Via Lewandowsky

The whistle (flattened) / die Pfeife (platt gemacht)

, 2016
  • Material
    Bronze casting of a referee whistle pressed with 50 tons
  • Edition Size
  • Measurement
    7,5 x 2,7 x 0,5 cm
    Edition Size 90
    signed and numbered
  • Details about the frame
    Hand-customized malple frame, stained and waxed black. Size 33 x 25 cm, including spacers, the bronce cast is mounted on red felt, Incl. Artglass (70% UV).
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About the edition

It is difficult to escape the power of authority - this was Via Lewandowsky's experience as a young artist in the GDR, even though he knew how to rebel. And authorities don't only exist in dictatorships. Thus Lewandowsky drives up a 50-ton road roller to disable the most important tool of referees, the whistle, and then casts the result, flattened as it is, in bronze and nobly frames it. The title of his signed and numbered edition, "Die Pfeife (flatt gemacht)" ("The Whistle (Flattened)"), can be read as both a laconic, sober statement and an ironic, biting insult - a provocative ambiguity that is generally characteristic of Lewandowsky's art. Created at the time of the 2006 World Cup, the work opens up further reference spaces. For soccer, as Germany's national sport, is anything but an ideology-free zone; rather, it proves to be highly charged and political, and the power structure that shapes it extends far beyond the possibilities of the referees to influence the game and its players.

About the artist

"Is your art beautiful?" was asked Via Lewandowsky in an interview. "Absolutely, it's the beauty of misunderstanding," was his answer. "But be careful, too much beauty makes you fat." Lewandowsky argues for an aesthetic of failure and celebrates the futility of doing. We are thus dealing with a skeptic in the Berlin artist, whose works, mostly installations, however, reveal not only tragedy but also comedy. Ironically and critically, he approaches certainties that rarely stand up to his scrutiny. For example, his adapted neon sign "Der Sozialismus siegt" ("Socialism wins") - mounted on a high-rise building in his hometown of Dresden during GDR times - parodies the former utopia. Lewandowsky studied scenography at the Dresden Academy of Fine Arts from 1982 to 1987, and his actions and happenings critical of socialism quickly caused a stir among cultural functionaries, so that he fled to the West in the summer of 1989, shortly before the fall of the Wall. Since his participation in documenta 9 in 1992, at the latest, Lewandowsky, who has received numerous awards for his "against-the-grain thinking," has been in demand internationally. Translated with (free version)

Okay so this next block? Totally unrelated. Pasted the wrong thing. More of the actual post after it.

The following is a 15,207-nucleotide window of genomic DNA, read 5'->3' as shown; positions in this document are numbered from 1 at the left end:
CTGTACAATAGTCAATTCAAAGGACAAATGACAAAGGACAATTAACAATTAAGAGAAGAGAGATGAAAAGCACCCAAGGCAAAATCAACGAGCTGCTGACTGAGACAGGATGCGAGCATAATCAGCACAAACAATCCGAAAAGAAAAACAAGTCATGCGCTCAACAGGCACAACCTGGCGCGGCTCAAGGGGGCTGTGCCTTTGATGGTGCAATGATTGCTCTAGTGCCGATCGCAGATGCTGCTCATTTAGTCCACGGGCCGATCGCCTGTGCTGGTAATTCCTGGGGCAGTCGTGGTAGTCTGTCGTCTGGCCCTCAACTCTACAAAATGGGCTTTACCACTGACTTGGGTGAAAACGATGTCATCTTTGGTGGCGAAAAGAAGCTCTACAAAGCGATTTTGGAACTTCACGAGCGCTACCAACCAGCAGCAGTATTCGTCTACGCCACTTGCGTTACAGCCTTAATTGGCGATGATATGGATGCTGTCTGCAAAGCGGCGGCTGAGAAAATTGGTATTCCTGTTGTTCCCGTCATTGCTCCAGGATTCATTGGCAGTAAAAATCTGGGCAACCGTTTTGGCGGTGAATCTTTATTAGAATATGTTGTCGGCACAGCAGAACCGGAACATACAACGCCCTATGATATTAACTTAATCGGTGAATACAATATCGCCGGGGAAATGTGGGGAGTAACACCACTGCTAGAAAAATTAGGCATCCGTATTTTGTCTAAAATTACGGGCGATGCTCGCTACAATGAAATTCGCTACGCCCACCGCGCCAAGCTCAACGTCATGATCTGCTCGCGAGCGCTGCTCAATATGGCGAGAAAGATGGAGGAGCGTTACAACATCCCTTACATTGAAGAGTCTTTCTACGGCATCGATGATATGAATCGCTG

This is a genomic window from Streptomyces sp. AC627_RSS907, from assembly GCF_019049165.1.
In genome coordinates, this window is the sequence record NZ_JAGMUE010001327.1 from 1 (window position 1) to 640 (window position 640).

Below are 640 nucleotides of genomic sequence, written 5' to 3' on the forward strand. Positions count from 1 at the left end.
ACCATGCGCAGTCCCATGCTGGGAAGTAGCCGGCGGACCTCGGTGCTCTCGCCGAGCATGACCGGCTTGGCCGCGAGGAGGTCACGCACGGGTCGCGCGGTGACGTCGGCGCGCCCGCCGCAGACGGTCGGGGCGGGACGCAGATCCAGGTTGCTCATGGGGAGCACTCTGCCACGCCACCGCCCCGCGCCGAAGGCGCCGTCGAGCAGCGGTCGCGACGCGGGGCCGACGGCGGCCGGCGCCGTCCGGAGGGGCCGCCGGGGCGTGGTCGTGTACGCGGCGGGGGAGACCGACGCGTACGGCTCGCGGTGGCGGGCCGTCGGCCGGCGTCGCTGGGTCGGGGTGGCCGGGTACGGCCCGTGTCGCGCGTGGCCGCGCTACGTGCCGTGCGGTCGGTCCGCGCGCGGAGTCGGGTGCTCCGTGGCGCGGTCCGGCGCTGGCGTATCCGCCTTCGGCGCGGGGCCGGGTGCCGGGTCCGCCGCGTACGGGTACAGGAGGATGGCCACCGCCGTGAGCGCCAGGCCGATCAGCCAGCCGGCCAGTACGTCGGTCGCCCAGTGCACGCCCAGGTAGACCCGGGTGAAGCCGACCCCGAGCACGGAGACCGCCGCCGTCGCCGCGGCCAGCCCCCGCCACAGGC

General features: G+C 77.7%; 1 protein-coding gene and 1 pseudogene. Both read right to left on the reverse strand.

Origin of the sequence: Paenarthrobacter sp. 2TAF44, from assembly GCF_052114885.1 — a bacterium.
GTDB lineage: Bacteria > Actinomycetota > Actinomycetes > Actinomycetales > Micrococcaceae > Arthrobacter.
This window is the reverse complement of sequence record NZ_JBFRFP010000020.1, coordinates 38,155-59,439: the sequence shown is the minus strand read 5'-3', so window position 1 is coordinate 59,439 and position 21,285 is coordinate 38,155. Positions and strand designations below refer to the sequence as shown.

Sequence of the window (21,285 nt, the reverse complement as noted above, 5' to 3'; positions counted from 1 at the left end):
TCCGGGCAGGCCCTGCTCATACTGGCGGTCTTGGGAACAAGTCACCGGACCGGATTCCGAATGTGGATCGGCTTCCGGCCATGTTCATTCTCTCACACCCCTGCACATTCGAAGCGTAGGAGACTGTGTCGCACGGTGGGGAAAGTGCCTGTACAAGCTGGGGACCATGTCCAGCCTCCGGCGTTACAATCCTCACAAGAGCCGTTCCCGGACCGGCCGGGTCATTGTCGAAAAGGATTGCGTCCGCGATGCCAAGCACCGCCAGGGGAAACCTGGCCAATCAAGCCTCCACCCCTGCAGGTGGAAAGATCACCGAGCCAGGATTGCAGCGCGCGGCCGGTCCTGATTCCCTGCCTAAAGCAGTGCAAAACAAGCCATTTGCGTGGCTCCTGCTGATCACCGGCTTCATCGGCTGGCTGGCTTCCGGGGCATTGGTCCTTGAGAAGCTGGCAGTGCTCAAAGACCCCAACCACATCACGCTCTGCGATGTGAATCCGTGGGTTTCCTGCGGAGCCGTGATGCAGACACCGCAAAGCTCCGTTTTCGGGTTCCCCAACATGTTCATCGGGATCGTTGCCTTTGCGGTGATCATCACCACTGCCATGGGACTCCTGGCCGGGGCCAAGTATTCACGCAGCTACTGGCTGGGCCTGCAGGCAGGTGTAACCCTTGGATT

Latest Exhibitions (Selection)

In his 80-channel sound installation "Wie bitte," Via Lewandowsky explored the understanding and non-understanding of our conversations, our talking to the other person, silence, and waiting for answers in the space of St. Matthew's Church in Berlin 2022. Also this year, he participated in the project "A Bridge for Utopia" with a site-specific work that revolved around the old Dömitz railroad bridge in the Wendland region. A solo exhibition of Lewandowsky's work was also on view at the Ute Parduhn Gallery in Düsseldorf in 2022.

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